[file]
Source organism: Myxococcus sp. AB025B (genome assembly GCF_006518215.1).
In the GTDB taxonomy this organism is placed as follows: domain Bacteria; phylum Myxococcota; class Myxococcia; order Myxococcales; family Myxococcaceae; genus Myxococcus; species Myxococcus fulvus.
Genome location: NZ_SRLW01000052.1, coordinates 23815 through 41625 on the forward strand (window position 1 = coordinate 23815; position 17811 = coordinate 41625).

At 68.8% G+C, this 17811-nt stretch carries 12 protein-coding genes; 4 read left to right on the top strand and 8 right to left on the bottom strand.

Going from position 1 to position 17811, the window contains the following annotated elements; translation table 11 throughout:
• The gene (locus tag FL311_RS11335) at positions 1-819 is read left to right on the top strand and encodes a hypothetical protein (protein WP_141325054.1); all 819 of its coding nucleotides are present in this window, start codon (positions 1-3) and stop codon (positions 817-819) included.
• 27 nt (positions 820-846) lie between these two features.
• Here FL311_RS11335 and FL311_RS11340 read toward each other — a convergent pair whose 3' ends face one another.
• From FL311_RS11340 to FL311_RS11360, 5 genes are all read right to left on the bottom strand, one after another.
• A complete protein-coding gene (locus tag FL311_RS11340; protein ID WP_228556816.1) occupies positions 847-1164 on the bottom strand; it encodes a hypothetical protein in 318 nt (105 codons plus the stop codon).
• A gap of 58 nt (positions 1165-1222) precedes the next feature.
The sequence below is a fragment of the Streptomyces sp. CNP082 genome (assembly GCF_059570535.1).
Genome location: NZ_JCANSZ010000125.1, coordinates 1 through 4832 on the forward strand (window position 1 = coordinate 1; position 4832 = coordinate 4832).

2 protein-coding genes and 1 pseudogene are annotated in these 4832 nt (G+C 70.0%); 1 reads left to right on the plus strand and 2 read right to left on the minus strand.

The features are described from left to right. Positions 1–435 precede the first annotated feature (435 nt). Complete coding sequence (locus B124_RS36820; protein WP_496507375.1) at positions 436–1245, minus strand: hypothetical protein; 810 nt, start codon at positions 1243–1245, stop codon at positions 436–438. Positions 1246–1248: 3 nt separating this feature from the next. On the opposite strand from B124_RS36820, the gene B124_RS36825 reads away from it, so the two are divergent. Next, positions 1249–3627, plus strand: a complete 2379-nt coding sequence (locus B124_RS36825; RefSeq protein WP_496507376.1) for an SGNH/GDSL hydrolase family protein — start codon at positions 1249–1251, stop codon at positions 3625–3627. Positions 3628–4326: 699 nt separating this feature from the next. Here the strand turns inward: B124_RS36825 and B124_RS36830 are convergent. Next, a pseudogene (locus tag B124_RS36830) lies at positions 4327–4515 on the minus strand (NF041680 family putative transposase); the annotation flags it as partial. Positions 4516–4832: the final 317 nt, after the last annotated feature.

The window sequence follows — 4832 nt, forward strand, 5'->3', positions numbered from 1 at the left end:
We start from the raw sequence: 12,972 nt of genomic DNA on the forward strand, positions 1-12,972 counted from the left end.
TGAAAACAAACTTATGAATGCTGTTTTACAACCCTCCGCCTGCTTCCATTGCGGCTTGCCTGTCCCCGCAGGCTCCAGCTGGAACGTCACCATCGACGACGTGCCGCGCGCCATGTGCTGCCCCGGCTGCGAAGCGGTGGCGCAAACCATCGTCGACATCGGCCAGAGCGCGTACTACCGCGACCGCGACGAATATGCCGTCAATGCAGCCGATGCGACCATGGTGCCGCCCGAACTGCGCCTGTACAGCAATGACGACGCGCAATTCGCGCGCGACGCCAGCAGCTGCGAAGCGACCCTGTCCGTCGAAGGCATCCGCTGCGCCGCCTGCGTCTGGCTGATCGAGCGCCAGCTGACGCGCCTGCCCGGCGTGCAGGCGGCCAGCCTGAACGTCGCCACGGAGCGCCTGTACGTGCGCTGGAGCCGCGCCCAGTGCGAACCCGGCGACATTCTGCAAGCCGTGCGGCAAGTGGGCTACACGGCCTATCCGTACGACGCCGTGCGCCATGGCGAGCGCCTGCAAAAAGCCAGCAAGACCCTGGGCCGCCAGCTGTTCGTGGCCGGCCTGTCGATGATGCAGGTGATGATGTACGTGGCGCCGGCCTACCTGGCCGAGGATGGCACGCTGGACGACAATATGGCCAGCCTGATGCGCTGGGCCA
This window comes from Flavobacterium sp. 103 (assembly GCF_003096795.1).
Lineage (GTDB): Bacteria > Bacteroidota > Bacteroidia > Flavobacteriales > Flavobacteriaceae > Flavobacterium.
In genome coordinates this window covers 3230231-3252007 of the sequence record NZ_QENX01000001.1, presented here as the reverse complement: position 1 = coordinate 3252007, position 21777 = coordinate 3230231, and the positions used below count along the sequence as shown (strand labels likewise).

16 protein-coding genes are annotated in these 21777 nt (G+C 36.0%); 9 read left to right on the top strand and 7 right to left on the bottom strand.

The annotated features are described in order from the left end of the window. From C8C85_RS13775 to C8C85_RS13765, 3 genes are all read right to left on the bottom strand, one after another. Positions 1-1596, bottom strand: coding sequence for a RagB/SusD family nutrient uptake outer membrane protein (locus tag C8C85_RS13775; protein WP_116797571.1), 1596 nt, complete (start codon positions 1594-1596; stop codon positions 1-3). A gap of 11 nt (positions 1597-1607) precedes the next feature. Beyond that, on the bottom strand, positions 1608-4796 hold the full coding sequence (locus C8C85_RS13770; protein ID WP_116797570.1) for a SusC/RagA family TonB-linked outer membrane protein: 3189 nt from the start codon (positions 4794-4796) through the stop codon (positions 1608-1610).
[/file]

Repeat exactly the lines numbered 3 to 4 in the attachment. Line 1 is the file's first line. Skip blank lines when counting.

Genome location: NZ_SRLW01000052.1, coordinates 23815 through 41625 on the forward strand (window position 1 = coordinate 23815; position 17811 = coordinate 41625).

At 68.8% G+C, this 17811-nt stretch carries 12 protein-coding genes; 4 read left to right on the top strand and 8 right to left on the bottom strand.